megaritual is the brainchild of Australian multi-instrumentalist Dale Paul Walker, and his latest, Eclipse, represents a maturation of forms laid out in two earlier releases, Mantra Music (Vol. 1) and Mantra Music (Vol. 2). While the first two releases were Walker-only joints, he is joined on eclipse by bassist Govinda Das. Blending Indian-style raga forms with heavy guitar rifts is a clever concept, and Eclipse combines the two masterfully into a one-track release which is both meditative and apocalyptic. You can name your price to get it, along with the other two megaritual releases, and if you dig Eclipse then I’d recommend checking the two earlier EPs out as well. I wasn’t able to find anything in the way of physical releases, at least at present, but I’ll edit the post should anything cross my path. For now fire up those ear cans and rock the fuck out.
It’s a Beautiful Day was part of San Franscisco’s burgeoning psychedelic rock scene in the late 60s. Essence of Now comes from the group’s second release Marrying Maiden from 1970. David LaFlamme played a key role in this release, performing as a vocalist, guitarist, and violinist (he was a soloist with the Utah Symphony before the group started). Jerry Garcia provided pedal steel guitar on this release, as he would for seemingly everybody in SF in the 1960s, including CSNY and its component members, Jefferson Airplane, and David Bromberg in addition to his work with the Dead.
Their best known song, White Bird, came from their self-titled debut and while they put out a few more albums they never reached the same level of success. Luckily they left behind these sun-dripped jams.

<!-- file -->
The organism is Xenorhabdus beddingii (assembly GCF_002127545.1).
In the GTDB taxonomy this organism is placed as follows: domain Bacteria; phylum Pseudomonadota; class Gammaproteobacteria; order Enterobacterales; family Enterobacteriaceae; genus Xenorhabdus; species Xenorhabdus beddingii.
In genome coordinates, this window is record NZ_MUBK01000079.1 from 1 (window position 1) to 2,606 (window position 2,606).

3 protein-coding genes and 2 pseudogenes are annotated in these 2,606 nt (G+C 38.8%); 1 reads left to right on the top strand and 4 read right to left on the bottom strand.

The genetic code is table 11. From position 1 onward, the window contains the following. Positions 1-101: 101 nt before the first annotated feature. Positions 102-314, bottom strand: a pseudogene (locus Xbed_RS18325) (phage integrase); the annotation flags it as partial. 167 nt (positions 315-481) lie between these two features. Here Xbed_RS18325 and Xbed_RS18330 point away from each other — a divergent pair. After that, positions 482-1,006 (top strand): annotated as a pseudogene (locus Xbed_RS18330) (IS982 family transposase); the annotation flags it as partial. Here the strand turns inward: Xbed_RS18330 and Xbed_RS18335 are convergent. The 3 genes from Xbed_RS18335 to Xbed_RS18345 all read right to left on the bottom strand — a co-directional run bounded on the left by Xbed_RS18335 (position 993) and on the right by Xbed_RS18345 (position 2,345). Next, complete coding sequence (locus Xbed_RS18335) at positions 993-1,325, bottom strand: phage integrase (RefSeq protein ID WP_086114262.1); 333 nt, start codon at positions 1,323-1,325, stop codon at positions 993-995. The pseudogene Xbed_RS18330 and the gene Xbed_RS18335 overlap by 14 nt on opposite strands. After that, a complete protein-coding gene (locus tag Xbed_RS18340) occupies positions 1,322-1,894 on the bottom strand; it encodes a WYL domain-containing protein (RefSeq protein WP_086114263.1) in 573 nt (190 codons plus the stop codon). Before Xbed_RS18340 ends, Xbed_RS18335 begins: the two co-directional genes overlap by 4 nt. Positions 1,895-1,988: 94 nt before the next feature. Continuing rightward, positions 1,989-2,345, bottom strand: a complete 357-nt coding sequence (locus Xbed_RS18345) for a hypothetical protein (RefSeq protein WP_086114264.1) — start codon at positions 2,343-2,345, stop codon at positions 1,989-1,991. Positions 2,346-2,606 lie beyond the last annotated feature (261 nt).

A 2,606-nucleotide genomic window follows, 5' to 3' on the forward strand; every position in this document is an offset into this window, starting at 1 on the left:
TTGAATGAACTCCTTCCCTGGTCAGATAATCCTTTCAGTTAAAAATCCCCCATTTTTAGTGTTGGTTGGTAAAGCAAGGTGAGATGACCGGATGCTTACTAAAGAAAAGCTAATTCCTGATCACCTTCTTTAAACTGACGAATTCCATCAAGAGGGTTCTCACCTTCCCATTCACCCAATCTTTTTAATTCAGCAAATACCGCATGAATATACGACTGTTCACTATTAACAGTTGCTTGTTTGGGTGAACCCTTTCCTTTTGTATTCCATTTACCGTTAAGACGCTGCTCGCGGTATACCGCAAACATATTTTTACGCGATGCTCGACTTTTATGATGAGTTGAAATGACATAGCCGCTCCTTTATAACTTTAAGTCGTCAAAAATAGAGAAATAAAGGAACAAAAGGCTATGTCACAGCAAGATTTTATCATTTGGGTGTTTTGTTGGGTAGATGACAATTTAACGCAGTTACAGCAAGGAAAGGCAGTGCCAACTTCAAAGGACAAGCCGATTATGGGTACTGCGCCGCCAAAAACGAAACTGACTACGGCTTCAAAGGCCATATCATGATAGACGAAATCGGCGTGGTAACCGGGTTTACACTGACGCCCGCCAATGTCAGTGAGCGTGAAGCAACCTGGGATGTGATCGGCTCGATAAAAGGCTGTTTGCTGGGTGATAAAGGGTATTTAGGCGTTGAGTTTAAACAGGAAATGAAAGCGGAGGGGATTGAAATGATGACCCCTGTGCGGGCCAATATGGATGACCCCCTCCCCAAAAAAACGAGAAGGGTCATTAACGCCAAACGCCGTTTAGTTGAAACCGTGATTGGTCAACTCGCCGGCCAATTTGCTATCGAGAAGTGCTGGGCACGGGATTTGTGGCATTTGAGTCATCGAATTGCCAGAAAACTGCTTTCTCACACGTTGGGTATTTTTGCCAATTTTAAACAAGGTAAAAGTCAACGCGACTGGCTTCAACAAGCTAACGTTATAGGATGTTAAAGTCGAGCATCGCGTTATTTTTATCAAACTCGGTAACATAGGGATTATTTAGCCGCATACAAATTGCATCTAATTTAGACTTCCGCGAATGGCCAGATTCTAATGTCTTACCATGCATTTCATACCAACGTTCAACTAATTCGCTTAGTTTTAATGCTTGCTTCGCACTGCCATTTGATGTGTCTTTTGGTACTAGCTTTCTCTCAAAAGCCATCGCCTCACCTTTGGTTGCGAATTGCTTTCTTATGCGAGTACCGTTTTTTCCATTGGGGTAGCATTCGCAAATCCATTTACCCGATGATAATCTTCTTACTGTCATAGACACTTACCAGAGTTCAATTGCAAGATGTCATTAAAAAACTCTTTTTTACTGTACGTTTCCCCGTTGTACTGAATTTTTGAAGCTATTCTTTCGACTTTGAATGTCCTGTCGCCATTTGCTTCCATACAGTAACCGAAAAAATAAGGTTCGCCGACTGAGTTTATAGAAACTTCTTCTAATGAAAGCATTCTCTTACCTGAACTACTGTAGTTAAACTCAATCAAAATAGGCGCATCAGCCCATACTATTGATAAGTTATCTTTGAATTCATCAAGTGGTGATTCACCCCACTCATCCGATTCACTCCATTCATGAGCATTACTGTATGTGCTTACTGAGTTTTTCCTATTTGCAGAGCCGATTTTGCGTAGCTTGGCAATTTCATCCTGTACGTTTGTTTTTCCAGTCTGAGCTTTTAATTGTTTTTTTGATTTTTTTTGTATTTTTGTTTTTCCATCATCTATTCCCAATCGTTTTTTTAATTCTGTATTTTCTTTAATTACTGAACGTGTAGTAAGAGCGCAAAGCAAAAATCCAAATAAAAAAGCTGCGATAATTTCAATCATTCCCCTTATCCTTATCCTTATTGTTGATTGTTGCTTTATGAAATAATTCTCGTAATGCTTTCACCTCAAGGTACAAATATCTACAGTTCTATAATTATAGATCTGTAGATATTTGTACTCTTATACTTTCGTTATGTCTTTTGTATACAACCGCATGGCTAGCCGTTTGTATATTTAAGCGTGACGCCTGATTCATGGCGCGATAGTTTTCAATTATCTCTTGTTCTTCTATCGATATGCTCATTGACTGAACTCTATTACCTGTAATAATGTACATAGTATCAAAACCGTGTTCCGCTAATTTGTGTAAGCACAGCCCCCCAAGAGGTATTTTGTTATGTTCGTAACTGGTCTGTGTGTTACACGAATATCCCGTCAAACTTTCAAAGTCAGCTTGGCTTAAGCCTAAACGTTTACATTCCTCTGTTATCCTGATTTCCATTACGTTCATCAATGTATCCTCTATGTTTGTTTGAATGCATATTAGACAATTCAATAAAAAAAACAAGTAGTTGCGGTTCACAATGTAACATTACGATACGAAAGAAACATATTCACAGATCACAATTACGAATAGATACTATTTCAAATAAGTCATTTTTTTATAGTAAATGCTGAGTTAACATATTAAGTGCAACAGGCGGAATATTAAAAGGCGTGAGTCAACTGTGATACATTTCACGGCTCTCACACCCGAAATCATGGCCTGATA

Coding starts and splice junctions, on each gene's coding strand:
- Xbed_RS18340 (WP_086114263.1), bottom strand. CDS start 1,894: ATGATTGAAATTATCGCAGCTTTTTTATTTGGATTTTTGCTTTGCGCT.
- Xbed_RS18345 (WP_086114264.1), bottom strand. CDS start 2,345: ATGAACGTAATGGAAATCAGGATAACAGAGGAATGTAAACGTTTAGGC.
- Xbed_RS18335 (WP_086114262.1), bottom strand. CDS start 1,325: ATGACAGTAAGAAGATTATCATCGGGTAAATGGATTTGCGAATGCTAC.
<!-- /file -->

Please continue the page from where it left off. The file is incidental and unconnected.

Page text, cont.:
The Trees Community was a communal musical project based out of the Cathedral of Saint John the Divine in New York City. The group were a religious order of sorts in that community, splitting their time between performing music, giving tours of the church, among other duties. A key feature of their work was the use of an array of instruments from around the world including the sitar, tamboura, and Venezuelan harp accompanying complicated vocal arrangements.
According to their website they began meeting in an abandoned loft in New York’s East Village to share meals and discuss all manner of spiritual matters, eventually incorporating music into their spiritual practice. When the building was set to be demolished, they–in true hippie fashion–purchased a bus and began living communally within and performing across the country. A member of the group has written a book documenting their experiences that you can read here. A few years after leaving NYC, they recorded an album called The Christ Tree, which was the only official release that the group ever put out. In 2006, Hand/Eye released The Christ Tree on CD for the first time. This box set contained all extant material recorded by the group, including live performances and a cassette released by the group called Portrait of Jesus Christ in Music. It looks like Discogs is your best bet to track down the release, although digital files can be found on CDBaby if that’s your bag.
Though Golowin would be lauded primarily for his writing in the area of folklore and esotericism, Golowin turned out a real psych-infused treat with1973’s Lord Krishna Von Goloka. With help from Klaus Schulze (of Tangerine Dream fame),Golowin’s only record certainly captures the blend inviting psychedelia and electronic experimentation, perhaps best on this track. I first heard this release on Soul Jazz Records’ fantastic Deutsche Elektronische Musik 2 compilation. What stands out on this track and others on the album is the blending of acoustic jamming worthy of any flower child with enchanting vocal experimentation. In many ways it reminds me of something like Popol Vuh’s Song of the Earth. Though most versions feature the cover above, check out the cover of the Italian quadrophonic release.